Seeing this gruesome images caused the German troops to tremble and quickly retreat. In the process, many got caught up and twisted in their own c-wire traps.
Within the next two weeks, the fort’s survivors finally evacuated the area. Later on, the newspapers reported this story, calling it the “Attack of the Dead Men.”
Check out Simple History‘s animated video below for more about this incredible story.
As part of Exercise Balikatan, an annual exercise between the Philippines and the U.S., the Marines took their HIMARS to that country and fired practice rockets. Watch the video and see how they quickly got the artillery systems to the country and into the fight:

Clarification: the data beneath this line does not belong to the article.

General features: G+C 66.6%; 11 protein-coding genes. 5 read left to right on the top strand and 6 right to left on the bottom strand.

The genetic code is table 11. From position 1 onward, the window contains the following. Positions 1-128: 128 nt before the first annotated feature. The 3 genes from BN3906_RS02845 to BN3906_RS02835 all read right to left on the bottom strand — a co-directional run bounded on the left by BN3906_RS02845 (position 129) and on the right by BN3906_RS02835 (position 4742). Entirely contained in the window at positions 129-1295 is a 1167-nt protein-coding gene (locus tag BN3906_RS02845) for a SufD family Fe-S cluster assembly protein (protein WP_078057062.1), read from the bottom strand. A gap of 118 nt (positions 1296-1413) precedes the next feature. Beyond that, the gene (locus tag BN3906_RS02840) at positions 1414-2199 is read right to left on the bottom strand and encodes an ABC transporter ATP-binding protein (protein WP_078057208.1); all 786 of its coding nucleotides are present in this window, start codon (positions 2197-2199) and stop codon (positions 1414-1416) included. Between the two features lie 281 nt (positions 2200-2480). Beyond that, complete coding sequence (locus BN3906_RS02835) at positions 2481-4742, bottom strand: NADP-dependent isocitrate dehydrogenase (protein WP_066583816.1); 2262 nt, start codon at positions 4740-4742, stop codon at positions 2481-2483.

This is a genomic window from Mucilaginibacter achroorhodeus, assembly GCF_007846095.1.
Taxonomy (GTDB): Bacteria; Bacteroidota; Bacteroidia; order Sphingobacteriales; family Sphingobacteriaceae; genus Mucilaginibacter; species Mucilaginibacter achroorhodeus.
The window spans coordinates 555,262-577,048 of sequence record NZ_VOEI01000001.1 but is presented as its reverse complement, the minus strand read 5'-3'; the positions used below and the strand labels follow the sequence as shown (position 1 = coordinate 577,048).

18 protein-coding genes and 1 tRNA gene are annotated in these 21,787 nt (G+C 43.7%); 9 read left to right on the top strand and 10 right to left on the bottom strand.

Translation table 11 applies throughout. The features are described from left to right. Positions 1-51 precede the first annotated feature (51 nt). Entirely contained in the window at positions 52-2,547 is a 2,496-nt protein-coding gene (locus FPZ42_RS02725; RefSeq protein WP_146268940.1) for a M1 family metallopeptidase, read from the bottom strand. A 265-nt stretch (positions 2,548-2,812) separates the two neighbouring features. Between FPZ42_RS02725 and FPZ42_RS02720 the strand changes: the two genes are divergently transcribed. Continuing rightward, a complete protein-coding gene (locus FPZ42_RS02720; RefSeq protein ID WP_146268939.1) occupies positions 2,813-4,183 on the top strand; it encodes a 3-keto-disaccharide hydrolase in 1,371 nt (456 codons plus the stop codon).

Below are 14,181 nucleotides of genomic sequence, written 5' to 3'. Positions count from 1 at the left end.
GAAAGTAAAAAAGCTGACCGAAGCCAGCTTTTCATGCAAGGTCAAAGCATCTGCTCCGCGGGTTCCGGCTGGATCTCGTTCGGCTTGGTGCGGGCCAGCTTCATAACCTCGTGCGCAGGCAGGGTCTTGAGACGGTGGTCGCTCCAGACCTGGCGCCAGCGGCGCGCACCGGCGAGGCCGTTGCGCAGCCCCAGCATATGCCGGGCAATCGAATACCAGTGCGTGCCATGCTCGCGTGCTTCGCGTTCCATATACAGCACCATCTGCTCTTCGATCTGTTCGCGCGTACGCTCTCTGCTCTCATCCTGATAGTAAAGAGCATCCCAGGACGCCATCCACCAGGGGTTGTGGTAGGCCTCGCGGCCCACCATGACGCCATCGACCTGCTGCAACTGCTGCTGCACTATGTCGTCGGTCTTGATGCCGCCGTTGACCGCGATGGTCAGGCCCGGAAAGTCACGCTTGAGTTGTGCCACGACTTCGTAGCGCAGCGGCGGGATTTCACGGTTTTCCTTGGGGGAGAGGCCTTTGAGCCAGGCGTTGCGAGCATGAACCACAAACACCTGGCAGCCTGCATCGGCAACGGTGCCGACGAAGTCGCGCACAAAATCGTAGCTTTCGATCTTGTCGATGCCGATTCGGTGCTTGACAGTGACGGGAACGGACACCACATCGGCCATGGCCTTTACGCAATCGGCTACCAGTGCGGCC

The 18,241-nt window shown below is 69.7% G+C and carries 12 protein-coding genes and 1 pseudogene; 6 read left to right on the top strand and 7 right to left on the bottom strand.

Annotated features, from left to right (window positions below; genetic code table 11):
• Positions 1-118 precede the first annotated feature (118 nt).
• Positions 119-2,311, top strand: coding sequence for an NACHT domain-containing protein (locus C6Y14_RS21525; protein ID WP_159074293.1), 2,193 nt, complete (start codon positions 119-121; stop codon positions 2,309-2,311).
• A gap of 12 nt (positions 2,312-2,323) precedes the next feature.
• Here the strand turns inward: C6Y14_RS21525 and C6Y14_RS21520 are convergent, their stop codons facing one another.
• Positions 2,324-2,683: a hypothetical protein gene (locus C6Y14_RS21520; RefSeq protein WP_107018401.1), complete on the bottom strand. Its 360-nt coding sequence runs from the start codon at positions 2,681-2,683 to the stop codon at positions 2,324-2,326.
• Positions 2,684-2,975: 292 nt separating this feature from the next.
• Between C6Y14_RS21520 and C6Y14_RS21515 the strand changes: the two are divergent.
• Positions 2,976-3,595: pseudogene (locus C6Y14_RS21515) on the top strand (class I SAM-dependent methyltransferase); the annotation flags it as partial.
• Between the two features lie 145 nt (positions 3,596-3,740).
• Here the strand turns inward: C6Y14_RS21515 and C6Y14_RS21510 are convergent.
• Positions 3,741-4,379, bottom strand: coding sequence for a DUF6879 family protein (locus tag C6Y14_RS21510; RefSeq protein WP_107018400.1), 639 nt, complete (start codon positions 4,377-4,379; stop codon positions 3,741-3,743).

The Su-27 Flanker and the MiG-29 Fulcrum were both designed and built by Russia to fight World War III side-by-side. With the fall of the Berlin Wall, that conflict didn’t happen. However, the two Russian fighters would square off over Eastern Africa.
Since Eritrea won its independence from Ethiopia in 1993, a border dispute had been simmering between the two countries, mostly over the territory surrounding the town of Badme. Things heated up in 1998, when Eritrean forces stormed in and took the town.
According to a report by ACIG.org, the Eritreans had been building up their military for just such an occasion. Among their purchases were ten refurbished MiG-29s from Russia. The intention was to use the planes to secure air superiority on the battlefield.
When the war started, Ethiopia began to search for a counter to the Eritrean Fulcrums. Their F-5 Freedom Fighters and MiG-21 Fishbeds were clearly outclassed. Their choice to change that situation would be the Su-27 Flanker. Eight surplus airframes were purchased from Russia in December of 1998. By the end of the following February, they would be in action.